The sample analyzed consisted of 33 patients with a clinical diagnosis of CF born in the State of Pará and followed at the University Hospital João de Barros Barreto, Belém, PA, Brazil. The main clinical symptoms were: chronic asthma, repeated bronchopneumonia and destructive airway disease (respiratory symptoms), chronic diarrhea, steatorrhea and meconial ileum (digestive symptoms), and disorders of nutritional status. During this study, the two homozygous patients for the DF508 mutation died of chronic respiratory failure resulting from secondary bacterial infection. The CF diagnosis was performed by a multidisciplinary team from the University Hospital João de Barros Barreto and was based on both abnormally elevated sweat electrolyte concentrations (i.e., two results >60 mEq/l) and typical clinical features related to CF.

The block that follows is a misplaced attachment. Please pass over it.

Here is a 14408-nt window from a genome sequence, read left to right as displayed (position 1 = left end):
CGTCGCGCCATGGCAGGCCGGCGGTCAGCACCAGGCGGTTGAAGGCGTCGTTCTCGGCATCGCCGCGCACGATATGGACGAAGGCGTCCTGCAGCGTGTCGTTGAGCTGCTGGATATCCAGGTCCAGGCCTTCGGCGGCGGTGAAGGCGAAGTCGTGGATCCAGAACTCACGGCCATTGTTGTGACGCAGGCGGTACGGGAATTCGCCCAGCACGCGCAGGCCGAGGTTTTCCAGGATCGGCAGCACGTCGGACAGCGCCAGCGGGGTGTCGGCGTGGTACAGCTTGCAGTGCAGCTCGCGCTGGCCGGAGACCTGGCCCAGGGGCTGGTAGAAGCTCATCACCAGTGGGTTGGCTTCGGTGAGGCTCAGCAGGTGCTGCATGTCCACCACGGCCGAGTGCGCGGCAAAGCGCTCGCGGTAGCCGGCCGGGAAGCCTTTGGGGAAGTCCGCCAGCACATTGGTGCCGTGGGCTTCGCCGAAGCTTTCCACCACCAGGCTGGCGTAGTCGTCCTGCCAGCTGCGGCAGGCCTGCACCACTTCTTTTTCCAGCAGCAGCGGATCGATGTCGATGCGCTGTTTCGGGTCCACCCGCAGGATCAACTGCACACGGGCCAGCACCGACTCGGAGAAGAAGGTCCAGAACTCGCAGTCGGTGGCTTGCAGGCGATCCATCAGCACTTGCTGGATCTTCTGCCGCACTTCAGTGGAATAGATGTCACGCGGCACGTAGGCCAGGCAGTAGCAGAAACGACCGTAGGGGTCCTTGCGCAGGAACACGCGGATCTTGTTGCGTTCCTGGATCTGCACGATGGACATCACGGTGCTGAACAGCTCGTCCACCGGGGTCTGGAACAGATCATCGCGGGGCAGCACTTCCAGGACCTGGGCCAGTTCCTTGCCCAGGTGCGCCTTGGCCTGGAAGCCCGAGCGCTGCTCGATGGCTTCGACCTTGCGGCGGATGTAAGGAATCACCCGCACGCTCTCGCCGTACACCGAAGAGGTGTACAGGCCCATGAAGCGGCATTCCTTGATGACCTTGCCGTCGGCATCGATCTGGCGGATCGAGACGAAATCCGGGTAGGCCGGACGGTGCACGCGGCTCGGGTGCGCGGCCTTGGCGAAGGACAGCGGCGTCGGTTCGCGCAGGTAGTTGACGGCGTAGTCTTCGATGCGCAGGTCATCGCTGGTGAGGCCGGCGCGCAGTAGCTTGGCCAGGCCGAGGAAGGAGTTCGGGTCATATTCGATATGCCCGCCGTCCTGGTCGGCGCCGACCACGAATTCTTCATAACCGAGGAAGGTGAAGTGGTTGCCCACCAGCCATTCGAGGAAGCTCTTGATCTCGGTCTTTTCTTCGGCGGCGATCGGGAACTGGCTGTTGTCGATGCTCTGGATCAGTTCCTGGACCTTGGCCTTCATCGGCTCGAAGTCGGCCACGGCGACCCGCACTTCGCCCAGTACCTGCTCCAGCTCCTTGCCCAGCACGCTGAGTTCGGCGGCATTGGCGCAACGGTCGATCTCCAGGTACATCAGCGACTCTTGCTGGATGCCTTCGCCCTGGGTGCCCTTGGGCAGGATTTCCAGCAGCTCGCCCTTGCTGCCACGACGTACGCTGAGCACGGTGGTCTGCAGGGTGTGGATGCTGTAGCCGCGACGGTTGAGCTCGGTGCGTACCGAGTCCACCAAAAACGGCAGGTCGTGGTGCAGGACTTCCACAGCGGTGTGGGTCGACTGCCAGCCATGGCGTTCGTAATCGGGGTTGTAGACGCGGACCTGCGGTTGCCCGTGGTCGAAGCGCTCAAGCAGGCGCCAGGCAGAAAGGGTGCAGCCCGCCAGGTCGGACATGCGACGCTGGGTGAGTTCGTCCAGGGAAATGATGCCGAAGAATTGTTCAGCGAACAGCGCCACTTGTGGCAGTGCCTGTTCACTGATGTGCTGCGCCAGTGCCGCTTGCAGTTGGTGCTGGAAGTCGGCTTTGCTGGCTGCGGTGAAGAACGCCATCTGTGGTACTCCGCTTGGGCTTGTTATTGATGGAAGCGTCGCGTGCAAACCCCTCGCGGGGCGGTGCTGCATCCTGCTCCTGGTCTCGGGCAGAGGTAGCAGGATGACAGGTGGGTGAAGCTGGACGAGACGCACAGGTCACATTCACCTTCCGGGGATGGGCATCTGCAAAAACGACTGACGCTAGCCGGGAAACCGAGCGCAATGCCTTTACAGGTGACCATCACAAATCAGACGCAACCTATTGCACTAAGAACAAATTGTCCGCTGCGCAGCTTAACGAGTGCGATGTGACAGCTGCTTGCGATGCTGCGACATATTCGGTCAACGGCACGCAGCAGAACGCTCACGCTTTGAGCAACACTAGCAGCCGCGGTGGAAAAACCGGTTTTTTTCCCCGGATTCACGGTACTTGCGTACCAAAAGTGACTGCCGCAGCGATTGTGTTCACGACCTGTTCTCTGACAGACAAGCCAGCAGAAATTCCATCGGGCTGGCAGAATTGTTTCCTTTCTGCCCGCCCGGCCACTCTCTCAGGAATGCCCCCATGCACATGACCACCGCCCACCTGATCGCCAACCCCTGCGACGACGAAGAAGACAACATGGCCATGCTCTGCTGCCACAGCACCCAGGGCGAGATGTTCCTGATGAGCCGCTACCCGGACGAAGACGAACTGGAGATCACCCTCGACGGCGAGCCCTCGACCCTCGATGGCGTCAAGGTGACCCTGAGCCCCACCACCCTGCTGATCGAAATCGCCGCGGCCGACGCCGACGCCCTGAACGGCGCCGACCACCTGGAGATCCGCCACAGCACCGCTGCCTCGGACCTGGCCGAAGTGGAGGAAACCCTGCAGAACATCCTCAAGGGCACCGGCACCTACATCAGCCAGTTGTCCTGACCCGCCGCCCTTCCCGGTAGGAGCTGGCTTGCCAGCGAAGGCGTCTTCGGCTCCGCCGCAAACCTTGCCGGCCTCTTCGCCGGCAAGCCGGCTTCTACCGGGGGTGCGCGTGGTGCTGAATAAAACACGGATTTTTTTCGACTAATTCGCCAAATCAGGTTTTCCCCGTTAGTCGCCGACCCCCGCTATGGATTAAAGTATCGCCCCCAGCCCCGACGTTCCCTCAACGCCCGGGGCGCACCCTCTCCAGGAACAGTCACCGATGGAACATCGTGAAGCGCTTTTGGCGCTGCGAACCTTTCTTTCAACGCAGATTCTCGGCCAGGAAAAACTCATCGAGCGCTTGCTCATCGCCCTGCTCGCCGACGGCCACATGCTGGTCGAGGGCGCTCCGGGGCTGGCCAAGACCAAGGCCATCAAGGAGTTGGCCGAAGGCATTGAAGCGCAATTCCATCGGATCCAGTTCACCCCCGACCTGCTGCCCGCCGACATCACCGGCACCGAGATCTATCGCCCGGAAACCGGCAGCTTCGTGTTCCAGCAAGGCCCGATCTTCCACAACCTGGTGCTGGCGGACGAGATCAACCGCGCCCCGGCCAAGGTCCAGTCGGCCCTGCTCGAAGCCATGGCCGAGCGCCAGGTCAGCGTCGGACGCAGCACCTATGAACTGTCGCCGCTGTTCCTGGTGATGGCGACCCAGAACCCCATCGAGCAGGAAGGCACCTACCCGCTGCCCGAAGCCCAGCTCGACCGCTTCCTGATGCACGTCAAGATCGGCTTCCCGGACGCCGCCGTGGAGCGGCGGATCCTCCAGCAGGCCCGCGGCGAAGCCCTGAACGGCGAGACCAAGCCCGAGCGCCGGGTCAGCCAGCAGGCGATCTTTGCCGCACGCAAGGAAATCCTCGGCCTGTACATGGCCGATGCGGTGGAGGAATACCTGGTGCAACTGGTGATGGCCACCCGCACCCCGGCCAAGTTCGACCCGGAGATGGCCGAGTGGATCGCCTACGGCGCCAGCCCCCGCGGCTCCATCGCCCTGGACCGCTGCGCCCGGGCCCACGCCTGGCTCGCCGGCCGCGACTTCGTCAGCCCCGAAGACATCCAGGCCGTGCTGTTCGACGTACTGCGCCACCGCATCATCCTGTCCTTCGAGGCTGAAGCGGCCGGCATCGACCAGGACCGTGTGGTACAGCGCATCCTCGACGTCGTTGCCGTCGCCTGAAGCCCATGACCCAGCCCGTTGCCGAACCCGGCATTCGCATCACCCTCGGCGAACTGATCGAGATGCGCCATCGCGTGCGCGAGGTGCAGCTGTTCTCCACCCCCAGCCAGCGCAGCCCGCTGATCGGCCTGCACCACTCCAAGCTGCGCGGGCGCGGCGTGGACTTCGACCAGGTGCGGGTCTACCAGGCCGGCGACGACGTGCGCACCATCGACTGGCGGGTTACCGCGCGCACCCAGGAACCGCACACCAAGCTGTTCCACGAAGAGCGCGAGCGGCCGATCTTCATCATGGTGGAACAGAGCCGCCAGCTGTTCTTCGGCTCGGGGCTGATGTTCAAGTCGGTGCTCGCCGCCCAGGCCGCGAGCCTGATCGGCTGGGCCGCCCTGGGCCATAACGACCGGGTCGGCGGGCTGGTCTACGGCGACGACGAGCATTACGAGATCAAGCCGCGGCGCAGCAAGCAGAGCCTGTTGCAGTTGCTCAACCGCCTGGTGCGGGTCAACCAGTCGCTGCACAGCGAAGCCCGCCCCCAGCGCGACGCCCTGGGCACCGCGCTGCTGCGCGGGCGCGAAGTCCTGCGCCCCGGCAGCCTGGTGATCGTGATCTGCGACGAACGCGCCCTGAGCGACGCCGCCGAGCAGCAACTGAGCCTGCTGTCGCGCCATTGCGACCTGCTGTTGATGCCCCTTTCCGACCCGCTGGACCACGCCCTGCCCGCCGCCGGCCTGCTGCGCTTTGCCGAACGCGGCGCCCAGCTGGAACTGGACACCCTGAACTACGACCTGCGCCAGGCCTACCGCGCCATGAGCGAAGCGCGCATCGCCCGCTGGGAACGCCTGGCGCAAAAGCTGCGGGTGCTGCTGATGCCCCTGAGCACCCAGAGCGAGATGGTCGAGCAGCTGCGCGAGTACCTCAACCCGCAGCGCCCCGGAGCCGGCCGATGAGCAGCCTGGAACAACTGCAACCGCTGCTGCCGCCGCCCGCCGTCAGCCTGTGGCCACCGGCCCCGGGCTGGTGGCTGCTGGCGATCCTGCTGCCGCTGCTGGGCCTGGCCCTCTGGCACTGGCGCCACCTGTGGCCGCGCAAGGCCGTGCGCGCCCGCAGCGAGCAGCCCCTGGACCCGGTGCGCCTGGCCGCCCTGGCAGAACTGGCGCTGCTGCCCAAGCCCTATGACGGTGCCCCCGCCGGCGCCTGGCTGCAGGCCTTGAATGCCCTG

The Ethics Committee of the Federal University of Hospital João de Barros Barreto approved this research. Formal consent was obtained from all patients or from persons responsible for them.